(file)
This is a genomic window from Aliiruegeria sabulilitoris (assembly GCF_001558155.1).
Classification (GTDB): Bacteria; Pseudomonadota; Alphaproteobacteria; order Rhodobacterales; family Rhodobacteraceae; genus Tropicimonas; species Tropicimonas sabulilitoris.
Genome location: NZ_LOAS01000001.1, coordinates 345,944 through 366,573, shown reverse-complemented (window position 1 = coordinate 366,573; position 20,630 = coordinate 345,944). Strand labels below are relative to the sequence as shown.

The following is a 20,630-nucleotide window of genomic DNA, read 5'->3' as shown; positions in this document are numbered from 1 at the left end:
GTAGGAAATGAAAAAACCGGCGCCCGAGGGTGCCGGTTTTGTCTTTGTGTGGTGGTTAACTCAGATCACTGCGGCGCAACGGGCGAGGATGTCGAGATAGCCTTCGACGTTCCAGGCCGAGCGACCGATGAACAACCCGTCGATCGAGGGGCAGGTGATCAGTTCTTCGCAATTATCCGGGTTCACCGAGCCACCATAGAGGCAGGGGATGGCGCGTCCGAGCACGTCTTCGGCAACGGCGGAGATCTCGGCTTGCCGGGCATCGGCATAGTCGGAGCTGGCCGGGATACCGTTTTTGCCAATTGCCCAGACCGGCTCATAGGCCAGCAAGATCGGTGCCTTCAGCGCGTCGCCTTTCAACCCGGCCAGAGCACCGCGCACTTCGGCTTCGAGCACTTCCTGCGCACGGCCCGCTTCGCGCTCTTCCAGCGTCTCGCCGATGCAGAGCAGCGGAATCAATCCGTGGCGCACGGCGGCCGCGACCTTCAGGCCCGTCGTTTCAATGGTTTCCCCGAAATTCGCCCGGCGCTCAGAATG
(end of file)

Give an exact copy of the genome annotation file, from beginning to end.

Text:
This is a genomic window from Aliiruegeria sabulilitoris (assembly GCF_001558155.1).
Classification (GTDB): Bacteria; Pseudomonadota; Alphaproteobacteria; order Rhodobacterales; family Rhodobacteraceae; genus Tropicimonas; species Tropicimonas sabulilitoris.
Genome location: NZ_LOAS01000001.1, coordinates 345,944 through 366,573, shown reverse-complemented (window position 1 = coordinate 366,573; position 20,630 = coordinate 345,944). Strand labels below are relative to the sequence as shown.

The following is a 20,630-nucleotide window of genomic DNA, read 5'->3' as shown; positions in this document are numbered from 1 at the left end:
GTAGGAAATGAAAAAACCGGCGCCCGAGGGTGCCGGTTTTGTCTTTGTGTGGTGGTTAACTCAGATCACTGCGGCGCAACGGGCGAGGATGTCGAGATAGCCTTCGACGTTCCAGGCCGAGCGACCGATGAACAACCCGTCGATCGAGGGGCAGGTGATCAGTTCTTCGCAATTATCCGGGTTCACCGAGCCACCATAGAGGCAGGGGATGGCGCGTCCGAGCACGTCTTCGGCAACGGCGGAGATCTCGGCTTGCCGGGCATCGGCATAGTCGGAGCTGGCCGGGATACCGTTTTTGCCAATTGCCCAGACCGGCTCATAGGCCAGCAAGATCGGTGCCTTCAGCGCGTCGCCTTTCAACCCGGCCAGAGCACCGCGCACTTCGGCTTCGAGCACTTCCTGCGCACGGCCCGCTTCGCGCTCTTCCAGCGTCTCGCCGATGCAGAGCAGCGGAATCAATCCGTGGCGCACGGCGGCCGCGACCTTCAGGCCCGTCGTTTCAATGGTTTCCCCGAAATTCGCCCGGCGCTCAGAATG